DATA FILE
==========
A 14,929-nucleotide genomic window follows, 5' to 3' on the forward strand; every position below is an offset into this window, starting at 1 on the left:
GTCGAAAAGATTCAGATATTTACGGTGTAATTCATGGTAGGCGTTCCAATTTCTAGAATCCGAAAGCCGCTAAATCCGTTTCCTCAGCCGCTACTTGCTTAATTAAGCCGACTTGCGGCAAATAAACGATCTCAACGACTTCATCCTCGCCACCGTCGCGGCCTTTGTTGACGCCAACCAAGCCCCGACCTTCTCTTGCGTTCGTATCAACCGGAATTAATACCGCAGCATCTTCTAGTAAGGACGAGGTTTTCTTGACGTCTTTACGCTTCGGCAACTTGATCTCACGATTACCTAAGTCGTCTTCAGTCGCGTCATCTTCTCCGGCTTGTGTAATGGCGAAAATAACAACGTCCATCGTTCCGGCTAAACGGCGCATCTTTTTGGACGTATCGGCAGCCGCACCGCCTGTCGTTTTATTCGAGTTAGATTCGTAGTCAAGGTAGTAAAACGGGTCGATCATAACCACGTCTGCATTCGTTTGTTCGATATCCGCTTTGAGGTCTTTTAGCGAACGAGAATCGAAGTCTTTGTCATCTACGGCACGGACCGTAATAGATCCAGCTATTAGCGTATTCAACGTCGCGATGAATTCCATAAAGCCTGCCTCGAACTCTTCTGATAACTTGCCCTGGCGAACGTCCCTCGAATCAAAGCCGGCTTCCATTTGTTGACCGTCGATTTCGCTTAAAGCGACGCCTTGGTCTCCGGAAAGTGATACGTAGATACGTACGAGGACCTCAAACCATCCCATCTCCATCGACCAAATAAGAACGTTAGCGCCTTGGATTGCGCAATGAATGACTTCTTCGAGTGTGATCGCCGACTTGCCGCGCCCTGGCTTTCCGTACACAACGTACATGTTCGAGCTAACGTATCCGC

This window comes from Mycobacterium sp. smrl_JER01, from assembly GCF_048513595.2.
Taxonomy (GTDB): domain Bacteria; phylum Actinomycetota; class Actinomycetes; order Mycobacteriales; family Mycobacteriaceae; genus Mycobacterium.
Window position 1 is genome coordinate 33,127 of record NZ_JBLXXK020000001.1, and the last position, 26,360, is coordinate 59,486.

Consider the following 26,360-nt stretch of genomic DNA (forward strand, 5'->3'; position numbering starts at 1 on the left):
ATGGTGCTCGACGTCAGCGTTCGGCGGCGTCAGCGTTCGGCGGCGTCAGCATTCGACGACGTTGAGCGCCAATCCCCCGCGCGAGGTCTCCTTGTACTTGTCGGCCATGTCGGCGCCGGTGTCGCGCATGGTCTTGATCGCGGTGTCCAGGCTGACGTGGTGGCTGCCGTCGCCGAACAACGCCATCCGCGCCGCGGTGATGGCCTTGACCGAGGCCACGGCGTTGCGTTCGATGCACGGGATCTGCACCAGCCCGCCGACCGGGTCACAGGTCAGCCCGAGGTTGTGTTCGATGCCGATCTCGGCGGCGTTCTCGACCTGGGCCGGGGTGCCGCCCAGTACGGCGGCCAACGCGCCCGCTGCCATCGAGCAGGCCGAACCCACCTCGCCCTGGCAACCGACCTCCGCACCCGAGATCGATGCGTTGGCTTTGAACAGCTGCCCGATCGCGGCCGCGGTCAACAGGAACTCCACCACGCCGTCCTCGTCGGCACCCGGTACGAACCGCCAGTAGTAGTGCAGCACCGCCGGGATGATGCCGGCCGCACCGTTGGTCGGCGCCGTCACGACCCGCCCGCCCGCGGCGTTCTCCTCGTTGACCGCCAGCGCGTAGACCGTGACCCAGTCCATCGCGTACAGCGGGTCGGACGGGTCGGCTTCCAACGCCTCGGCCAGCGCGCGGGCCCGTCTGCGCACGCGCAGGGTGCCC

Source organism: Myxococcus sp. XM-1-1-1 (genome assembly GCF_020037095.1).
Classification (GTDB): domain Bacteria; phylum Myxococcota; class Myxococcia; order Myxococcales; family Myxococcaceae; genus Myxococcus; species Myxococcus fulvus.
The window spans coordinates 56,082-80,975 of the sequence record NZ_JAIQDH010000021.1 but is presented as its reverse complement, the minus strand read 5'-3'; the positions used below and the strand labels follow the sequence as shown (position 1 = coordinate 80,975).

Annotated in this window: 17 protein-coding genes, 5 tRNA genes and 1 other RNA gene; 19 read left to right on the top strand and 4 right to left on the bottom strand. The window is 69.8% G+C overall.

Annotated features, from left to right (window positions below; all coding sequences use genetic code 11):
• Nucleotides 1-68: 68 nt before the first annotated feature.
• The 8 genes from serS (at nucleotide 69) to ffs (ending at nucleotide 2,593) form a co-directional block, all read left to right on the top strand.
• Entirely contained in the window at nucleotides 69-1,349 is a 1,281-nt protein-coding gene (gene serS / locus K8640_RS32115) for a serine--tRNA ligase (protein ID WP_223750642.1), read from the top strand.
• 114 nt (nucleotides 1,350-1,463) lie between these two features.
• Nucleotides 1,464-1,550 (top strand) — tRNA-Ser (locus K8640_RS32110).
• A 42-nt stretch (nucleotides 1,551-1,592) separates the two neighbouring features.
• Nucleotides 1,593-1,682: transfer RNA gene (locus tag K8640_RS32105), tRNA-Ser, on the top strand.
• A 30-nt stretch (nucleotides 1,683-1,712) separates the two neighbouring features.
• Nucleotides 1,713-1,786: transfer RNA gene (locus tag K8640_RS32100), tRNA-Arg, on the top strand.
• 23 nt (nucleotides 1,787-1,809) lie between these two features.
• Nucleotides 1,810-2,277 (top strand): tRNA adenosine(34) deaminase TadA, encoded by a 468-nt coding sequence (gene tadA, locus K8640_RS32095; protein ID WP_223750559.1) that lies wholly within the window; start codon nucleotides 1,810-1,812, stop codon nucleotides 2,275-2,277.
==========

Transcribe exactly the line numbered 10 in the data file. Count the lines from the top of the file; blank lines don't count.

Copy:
The window spans coordinates 56,082-80,975 of the sequence record NZ_JAIQDH010000021.1 but is presented as its reverse complement, the minus strand read 5'-3'; the positions used below and the strand labels follow the sequence as shown (position 1 = coordinate 80,975).